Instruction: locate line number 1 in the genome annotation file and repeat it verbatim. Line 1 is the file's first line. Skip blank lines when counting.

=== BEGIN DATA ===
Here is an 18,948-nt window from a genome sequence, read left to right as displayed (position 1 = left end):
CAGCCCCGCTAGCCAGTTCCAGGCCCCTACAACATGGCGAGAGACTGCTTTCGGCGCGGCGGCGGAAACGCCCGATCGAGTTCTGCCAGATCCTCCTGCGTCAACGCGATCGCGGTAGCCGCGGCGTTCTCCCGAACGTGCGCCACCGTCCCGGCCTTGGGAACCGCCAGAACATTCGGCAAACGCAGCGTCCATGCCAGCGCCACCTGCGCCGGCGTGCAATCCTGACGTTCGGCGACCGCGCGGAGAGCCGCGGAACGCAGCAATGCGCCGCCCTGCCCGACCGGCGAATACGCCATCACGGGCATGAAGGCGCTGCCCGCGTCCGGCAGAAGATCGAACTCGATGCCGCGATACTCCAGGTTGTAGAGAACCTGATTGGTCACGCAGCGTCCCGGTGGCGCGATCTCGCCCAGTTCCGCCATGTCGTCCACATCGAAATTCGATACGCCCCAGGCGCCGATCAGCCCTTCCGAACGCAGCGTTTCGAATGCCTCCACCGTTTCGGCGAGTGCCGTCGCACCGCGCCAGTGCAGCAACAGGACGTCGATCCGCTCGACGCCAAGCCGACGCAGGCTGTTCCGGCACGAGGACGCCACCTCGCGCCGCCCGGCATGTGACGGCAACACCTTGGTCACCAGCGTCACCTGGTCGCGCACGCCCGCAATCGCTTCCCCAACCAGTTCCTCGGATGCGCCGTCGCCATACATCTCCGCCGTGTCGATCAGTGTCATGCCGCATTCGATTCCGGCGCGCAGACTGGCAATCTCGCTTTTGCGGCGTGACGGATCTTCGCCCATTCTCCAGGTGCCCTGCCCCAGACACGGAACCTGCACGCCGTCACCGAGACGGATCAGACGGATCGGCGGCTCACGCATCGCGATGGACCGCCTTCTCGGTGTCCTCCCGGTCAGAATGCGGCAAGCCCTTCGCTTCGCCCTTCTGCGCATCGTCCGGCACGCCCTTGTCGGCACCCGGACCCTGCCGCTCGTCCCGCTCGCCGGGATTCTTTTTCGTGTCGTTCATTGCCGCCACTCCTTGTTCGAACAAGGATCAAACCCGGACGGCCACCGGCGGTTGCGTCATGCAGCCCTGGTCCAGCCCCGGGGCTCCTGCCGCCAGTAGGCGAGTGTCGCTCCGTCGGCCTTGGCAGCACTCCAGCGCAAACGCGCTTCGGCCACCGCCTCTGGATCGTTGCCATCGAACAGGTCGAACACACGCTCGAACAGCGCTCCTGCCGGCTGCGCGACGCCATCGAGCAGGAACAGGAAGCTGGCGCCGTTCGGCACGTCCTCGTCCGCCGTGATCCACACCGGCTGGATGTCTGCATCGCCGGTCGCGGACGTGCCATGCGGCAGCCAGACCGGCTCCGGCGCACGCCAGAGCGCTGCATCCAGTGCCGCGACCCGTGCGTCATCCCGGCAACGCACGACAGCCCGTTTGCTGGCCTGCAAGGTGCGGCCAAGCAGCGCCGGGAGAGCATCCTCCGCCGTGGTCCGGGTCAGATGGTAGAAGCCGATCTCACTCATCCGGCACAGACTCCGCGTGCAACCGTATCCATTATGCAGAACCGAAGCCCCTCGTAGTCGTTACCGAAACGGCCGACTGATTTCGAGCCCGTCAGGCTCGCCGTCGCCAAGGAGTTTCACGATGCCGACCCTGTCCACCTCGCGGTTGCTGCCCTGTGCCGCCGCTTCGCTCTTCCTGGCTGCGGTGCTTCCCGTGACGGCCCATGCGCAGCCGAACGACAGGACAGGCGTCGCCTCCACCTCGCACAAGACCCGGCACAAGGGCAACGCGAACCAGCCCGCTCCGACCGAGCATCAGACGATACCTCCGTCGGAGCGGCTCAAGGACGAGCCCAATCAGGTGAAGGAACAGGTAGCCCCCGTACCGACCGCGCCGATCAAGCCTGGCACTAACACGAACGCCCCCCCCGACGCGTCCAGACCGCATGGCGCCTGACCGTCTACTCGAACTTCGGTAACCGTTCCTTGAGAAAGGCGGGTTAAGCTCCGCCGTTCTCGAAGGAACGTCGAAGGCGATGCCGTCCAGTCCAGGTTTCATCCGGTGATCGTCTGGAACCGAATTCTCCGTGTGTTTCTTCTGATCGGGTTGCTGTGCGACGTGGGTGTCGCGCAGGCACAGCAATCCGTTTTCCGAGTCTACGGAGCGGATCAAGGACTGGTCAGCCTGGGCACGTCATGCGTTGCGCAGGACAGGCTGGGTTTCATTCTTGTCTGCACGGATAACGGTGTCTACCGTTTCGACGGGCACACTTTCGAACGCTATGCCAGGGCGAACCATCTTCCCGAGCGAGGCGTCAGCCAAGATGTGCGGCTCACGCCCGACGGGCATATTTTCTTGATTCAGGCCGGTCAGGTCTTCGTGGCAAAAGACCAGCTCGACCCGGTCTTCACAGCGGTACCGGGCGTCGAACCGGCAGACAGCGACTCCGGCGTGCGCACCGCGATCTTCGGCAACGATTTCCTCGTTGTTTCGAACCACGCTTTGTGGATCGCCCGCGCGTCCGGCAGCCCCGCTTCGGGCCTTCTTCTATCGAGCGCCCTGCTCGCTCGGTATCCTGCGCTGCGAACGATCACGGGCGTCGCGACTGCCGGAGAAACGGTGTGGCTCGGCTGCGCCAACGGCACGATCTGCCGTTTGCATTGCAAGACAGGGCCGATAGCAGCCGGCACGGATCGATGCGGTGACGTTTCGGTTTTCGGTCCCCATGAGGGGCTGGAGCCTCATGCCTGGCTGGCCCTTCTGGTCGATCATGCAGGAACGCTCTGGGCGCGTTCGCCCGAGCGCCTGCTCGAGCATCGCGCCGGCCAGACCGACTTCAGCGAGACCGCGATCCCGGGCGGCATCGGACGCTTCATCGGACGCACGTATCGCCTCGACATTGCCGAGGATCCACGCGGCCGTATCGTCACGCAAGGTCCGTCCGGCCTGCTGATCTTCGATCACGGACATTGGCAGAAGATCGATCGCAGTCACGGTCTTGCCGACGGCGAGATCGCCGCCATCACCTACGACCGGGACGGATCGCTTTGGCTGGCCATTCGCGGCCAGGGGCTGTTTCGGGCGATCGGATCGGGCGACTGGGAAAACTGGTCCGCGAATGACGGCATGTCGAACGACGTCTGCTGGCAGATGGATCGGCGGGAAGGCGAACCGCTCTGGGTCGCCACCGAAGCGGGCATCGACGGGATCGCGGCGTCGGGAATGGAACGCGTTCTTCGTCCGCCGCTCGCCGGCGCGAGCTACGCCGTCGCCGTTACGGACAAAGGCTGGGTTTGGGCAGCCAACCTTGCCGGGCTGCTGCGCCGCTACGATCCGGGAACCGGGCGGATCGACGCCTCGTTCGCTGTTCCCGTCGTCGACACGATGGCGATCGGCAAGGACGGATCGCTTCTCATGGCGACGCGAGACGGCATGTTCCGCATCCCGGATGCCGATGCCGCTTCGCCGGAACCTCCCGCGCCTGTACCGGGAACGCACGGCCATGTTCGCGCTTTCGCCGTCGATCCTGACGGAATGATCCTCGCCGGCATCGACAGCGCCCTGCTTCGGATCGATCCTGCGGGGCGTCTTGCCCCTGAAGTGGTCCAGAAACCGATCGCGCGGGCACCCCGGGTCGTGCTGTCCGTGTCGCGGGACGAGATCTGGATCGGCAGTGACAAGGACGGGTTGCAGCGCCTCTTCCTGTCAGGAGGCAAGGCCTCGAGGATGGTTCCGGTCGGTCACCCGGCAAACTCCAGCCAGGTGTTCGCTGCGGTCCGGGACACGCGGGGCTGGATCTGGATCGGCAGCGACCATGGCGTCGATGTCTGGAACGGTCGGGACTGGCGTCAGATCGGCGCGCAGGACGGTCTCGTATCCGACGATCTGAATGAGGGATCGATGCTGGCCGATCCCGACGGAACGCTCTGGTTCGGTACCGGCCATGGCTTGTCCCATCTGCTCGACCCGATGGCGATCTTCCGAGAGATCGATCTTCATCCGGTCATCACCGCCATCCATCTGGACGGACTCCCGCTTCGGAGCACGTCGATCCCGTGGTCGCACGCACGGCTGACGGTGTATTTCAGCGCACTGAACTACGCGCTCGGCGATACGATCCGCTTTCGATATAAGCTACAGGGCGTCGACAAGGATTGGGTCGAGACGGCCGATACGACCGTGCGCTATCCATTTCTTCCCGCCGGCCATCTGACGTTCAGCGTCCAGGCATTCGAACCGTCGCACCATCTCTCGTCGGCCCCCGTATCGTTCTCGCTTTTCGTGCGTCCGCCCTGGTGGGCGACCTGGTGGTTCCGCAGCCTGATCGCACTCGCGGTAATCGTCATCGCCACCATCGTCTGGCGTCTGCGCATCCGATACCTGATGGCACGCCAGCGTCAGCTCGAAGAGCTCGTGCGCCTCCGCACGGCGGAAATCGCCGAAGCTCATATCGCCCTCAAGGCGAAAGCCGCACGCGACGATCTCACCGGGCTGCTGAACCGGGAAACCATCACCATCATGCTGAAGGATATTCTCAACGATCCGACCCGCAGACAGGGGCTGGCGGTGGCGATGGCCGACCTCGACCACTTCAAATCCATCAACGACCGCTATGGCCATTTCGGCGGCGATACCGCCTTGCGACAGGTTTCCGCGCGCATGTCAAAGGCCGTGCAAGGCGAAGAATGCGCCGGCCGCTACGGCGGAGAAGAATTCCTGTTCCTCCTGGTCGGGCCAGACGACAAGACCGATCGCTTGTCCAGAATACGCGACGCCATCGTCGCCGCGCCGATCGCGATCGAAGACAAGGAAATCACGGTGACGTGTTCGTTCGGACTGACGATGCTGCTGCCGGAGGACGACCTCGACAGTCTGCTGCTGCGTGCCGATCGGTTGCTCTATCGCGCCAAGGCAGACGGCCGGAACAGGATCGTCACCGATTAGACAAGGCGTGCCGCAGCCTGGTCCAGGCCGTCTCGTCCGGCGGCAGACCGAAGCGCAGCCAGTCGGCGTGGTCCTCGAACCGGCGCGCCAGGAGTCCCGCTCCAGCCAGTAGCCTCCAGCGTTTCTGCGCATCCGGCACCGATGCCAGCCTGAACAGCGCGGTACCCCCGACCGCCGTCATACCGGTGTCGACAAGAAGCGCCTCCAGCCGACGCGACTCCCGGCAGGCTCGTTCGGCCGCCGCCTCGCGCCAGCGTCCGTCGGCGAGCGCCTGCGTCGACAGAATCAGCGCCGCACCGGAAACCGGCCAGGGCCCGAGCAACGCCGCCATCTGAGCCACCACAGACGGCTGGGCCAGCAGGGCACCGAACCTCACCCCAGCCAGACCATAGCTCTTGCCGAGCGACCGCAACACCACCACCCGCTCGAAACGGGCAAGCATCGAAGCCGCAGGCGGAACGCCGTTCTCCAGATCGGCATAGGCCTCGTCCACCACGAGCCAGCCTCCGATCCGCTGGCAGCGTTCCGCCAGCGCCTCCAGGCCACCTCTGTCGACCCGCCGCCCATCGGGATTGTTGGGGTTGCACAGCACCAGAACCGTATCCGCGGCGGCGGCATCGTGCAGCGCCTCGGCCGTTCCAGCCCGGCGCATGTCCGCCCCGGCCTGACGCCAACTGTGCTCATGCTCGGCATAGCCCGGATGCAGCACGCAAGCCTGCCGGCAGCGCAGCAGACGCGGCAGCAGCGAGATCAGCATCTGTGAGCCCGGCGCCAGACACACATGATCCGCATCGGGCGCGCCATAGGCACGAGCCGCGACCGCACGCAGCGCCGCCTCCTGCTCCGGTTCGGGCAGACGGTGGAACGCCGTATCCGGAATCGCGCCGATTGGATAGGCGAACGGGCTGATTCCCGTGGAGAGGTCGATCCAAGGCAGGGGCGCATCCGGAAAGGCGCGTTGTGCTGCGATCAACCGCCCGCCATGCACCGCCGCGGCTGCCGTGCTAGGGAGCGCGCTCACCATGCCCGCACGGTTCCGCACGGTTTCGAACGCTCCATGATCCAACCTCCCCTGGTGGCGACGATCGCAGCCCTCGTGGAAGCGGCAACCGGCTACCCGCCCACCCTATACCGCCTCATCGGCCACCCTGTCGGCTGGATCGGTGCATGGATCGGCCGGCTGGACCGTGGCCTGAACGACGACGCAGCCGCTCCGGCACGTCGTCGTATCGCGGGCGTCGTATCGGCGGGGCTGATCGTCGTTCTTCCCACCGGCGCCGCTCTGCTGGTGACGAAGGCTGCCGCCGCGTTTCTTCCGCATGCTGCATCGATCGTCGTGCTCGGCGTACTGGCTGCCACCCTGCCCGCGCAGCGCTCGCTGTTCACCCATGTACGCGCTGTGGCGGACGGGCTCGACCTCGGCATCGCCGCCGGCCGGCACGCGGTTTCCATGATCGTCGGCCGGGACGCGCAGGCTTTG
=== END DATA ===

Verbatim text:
Here is an 18,948-nt window from a genome sequence, read left to right as displayed (position 1 = left end):